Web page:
Coverart for item
The Resource The new imperial presidency : renewing presidential power after Watergate, Andrew Rudalevige, (electronic resource)

The new imperial presidency : renewing presidential power after Watergate, Andrew Rudalevige, (electronic resource)

Label
The new imperial presidency : renewing presidential power after Watergate
Title
The new imperial presidency
Title remainder
renewing presidential power after Watergate
Statement of responsibility
Andrew Rudalevige
Creator
Contributor
Subject
Language
eng
Summary
  • Annotation:
  • Annotation:
Member of
Cataloging source
CaPaEBR
http://library.link/vocab/creatorDate
1968-
http://library.link/vocab/creatorName
Rudalevige, Andrew
LC call number
JK511
LC item number
.R83 2006eb
http://library.link/vocab/relatedWorkOrContributorName
ebrary, Inc
Series statement
Contemporary political and social issues
http://library.link/vocab/subjectName
  • Executive power
  • Executive power
  • Presidents
  • Presidents
  • United States
  • United States
Summary expansion
  • Has the imperial presidency returned? "Well written and, while indispensable for college courses, should appeal beyond academic audiences to anyone interested in how well we govern ourselves. . I cannot help regarding it as a grand sequel for my own The Imperial Presidency ." ---Arthur Schlesinger, Jr. Has the imperial presidency returned? This question has been on the minds of many contemporary political observers, as recent American administrations have aimed to consolidate power. In The New Imperial Presidency , Andrew Rudalevige suggests that the congressional framework meant to advise and constrain presidential conduct since Watergate has slowly eroded. Rudalevige describes the evolution of executive power in our separated system of governance. He discusses the abuse of power that prompted what he calls the "resurgence regime" against the imperial presidency and inquires as to how and why---over the three decades that followed Watergate---presidents have regained their standing. Chief executives have always sought to interpret constitutional powers broadly. The ambitious president can choose from an array of strategies for pushing against congressional authority; finding scant resistance, he will attempt to expand executive control. Rudalevige's important and timely work reminds us that the freedoms secured by our system of checks and balances do not proceed automatically but depend on the exertions of public servants and the citizens they serve. His story confirms the importance of the "living Constitution," a tradition of historical experiences overlaying the text of the Constitution itself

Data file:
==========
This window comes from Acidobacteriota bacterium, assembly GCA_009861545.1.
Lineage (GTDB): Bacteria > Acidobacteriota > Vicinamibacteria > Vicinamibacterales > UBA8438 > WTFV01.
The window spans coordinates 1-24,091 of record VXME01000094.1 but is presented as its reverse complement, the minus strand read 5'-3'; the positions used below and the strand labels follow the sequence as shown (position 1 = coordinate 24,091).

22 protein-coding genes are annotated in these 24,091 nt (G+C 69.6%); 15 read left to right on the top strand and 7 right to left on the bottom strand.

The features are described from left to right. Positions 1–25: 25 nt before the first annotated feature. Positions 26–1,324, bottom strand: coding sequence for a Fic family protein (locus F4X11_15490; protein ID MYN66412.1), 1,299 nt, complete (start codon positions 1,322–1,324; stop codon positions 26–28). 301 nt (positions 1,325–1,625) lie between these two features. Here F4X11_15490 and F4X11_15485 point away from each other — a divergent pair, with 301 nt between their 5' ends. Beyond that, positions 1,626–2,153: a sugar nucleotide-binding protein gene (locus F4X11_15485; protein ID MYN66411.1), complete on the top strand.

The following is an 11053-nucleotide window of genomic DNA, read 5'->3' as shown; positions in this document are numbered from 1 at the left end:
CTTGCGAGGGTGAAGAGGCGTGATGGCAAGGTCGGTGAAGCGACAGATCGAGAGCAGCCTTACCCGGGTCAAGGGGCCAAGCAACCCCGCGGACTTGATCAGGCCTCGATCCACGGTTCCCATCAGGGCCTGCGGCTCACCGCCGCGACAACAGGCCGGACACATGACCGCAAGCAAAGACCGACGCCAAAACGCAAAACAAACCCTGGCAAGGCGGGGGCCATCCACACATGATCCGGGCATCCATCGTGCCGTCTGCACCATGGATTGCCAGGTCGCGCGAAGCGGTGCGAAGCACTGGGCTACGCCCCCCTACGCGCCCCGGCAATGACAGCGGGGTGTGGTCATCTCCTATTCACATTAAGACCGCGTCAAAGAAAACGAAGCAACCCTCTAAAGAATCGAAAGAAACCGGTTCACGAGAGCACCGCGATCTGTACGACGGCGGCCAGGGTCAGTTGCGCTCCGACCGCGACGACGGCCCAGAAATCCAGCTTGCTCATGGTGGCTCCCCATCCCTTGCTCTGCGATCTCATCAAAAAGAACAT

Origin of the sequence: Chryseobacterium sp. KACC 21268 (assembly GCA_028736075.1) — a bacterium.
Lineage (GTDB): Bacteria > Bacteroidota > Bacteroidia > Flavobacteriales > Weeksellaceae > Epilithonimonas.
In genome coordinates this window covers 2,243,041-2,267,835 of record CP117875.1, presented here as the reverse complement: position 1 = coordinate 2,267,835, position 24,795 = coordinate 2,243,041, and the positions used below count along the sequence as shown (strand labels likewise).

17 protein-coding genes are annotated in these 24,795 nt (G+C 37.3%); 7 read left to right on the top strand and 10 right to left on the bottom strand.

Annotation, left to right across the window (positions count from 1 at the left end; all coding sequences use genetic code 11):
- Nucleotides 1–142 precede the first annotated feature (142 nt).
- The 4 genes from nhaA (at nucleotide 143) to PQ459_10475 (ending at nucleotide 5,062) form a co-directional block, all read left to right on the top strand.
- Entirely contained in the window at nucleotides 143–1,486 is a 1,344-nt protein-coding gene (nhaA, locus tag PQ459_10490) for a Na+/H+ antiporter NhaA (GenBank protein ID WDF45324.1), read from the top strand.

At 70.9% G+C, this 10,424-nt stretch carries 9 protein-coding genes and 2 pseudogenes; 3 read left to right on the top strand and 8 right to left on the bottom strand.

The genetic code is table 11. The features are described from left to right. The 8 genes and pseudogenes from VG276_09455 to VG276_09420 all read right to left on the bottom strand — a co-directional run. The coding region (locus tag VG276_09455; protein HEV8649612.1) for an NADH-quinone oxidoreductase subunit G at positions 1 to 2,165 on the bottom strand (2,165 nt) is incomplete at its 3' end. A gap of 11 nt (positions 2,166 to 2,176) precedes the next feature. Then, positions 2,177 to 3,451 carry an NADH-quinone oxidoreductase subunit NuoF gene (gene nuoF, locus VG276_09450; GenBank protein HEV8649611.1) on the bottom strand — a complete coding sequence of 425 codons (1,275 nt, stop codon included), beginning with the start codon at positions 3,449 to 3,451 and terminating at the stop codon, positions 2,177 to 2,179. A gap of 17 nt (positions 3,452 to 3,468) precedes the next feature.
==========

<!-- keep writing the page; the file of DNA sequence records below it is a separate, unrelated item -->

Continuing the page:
• Has the imperial presidency returned? "Well written and, while indispensable for college courses, should appeal beyond academic audiences to anyone interested in how well we govern ourselves. I cannot help regarding it as a grand sequel for my own The Imperial Presidency ." ---Arthur Schlesinger, Jr. Has the imperial presidency returned? This question has been on the minds of many contemporary political observers, as recent American administrations have aimed to consolidate power. In The New Imperial Presidency , Andrew Rudalevige suggests that the congressional framework meant to advise and constrain presidential conduct since Watergate has slowly eroded. Rudalevige describes the evolution of executive power in our separated system of governance. He discusses the abuse of power that prompted what he calls the "resurgence regime" against the imperial presidency and inquires as to how and why---over the three decades that followed Watergate---presidents have regained their standing. Chief executives have always sought to interpret constitutional powers broadly. The ambitious president can choose from an array of strategies for pushing against congressional authority; finding scant resistance, he will attempt to expand executive control. Rudalevige's important and timely work reminds us that the freedoms secured by our system of checks and balances do not proceed automatically but depend on the exertions of public servants and the citizens they serve. His story confirms the importance of the "living Constitution," a tradition of historical experiences overlaying the text of the Constitution itself
Label
The new imperial presidency : renewing presidential power after Watergate, Andrew Rudalevige, (electronic resource)
Instantiates
Publication
Note
Originally published: 2005
Bibliography note
Includes bibliographical references (p. 287-340) and index
Control code
OCM1bookssj0000377276
Dimensions
unknown
Isbn
9780472031924
Isbn Type
(pbk.)
Specific material designation
remote
System control number
(WaSeSS)bookssj0000377276
Label
The new imperial presidency : renewing presidential power after Watergate, Andrew Rudalevige, (electronic resource)
Publication
Note
Originally published: 2005
Bibliography note
Includes bibliographical references (p. 287-340) and index
Control code
OCM1bookssj0000377276
Dimensions
unknown
Isbn
9780472031924
Isbn Type
(pbk.)
Specific material designation
remote
System control number
(WaSeSS)bookssj0000377276

Library Locations

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      38.710138 -90.311107
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